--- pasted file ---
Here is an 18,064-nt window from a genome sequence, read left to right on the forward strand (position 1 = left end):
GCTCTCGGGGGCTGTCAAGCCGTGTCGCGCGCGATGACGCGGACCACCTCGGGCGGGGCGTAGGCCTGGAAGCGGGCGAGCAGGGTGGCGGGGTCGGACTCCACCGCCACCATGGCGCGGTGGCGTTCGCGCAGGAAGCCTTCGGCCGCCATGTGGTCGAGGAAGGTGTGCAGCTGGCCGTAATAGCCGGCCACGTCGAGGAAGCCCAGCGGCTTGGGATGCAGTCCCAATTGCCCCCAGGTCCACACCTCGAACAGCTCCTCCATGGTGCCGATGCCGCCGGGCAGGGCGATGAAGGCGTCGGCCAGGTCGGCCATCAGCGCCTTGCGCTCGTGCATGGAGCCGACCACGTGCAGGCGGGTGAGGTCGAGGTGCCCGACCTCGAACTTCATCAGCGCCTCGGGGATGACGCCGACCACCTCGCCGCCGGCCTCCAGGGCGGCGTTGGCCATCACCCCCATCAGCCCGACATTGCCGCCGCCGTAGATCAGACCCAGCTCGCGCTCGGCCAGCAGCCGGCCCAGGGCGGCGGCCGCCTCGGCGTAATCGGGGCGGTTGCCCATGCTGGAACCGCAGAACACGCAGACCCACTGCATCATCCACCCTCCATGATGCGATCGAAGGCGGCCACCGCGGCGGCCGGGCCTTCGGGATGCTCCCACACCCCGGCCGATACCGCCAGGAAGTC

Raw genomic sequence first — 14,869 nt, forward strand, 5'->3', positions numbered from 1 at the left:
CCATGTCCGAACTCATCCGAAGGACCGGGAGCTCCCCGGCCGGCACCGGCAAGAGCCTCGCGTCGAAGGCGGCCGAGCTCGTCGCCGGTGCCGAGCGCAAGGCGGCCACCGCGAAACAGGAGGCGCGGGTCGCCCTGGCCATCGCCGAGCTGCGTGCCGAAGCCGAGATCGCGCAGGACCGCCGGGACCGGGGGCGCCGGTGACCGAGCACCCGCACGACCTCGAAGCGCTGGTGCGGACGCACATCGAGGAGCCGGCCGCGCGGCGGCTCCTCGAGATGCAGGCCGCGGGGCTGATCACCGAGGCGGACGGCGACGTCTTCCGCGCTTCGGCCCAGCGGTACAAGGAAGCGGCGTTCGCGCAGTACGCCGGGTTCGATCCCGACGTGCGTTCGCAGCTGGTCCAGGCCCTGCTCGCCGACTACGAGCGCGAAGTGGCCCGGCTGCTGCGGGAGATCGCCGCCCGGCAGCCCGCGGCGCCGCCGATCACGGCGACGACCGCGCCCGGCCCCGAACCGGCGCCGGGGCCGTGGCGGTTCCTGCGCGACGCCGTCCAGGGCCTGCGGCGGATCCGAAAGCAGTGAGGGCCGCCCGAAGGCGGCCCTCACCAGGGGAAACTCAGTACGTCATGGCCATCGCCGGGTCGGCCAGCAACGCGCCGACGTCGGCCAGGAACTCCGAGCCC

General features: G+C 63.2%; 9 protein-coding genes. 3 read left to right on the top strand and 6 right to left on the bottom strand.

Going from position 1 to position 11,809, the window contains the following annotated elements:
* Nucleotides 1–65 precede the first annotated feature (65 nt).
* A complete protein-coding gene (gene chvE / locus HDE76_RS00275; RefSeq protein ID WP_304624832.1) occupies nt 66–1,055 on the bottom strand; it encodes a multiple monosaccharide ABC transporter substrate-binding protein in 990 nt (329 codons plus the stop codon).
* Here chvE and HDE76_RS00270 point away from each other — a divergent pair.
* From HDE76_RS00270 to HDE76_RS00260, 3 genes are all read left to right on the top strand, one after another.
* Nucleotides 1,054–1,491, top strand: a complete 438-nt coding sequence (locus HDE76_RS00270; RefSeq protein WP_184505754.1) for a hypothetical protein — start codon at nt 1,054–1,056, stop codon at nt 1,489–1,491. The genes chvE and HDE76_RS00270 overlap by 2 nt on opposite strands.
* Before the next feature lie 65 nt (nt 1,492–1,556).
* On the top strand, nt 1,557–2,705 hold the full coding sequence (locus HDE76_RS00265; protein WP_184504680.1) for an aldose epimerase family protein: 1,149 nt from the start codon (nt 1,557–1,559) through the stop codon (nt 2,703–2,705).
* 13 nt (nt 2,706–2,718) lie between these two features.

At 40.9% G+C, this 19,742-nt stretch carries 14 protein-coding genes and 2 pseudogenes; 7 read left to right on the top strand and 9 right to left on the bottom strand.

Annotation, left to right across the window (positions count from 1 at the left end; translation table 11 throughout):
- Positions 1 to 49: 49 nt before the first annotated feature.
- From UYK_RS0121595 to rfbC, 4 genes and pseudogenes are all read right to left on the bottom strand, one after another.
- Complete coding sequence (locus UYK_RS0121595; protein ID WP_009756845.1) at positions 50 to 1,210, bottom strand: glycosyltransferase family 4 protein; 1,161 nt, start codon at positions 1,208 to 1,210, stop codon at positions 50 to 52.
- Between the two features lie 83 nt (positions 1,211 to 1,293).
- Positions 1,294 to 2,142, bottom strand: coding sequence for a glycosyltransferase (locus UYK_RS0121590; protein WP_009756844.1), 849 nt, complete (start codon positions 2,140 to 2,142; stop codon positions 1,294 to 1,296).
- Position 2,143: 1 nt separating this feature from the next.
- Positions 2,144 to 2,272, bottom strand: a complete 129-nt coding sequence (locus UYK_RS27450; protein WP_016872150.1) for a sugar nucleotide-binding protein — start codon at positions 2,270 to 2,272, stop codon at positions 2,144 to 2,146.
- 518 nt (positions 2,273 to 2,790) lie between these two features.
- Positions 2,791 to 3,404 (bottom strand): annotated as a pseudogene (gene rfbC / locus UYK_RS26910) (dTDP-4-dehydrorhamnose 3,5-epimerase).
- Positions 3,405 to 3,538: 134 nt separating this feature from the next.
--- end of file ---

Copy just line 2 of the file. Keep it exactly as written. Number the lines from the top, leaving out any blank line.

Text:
GCTCTCGGGGGCTGTCAAGCCGTGTCGCGCGCGATGACGCGGACCACCTCGGGCGGGGCGTAGGCCTGGAAGCGGGCGAGCAGGGTGGCGGGGTCGGACTCCACCGCCACCATGGCGCGGTGGCGTTCGCGCAGGAAGCCTTCGGCCGCCATGTGGTCGAGGAAGGTGTGCAGCTGGCCGTAATAGCCGGCCACGTCGAGGAAGCCCAGCGGCTTGGGATGCAGTCCCAATTGCCCCCAGGTCCACACCTCGAACAGCTCCTCCATGGTGCCGATGCCGCCGGGCAGGGCGATGAAGGCGTCGGCCAGGTCGGCCATCAGCGCCTTGCGCTCGTGCATGGAGCCGACCACGTGCAGGCGGGTGAGGTCGAGGTGCCCGACCTCGAACTTCATCAGCGCCTCGGGGATGACGCCGACCACCTCGCCGCCGGCCTCCAGGGCGGCGTTGGCCATCACCCCCATCAGCCCGACATTGCCGCCGCCGTAGATCAGACCCAGCTCGCGCTCGGCCAGCAGCCGGCCCAGGGCGGCGGCCGCCTCGGCGTAATCGGGGCGGTTGCCCATGCTGGAACCGCAGAACACGCAGACCCACTGCATCATCCACCCTCCATGATGCGATCGAAGGCGGCCACCGCGGCGGCCGGGCCTTCGGGATGCTCCCACACCCCGGCCGATACCGCCAGGAAGTC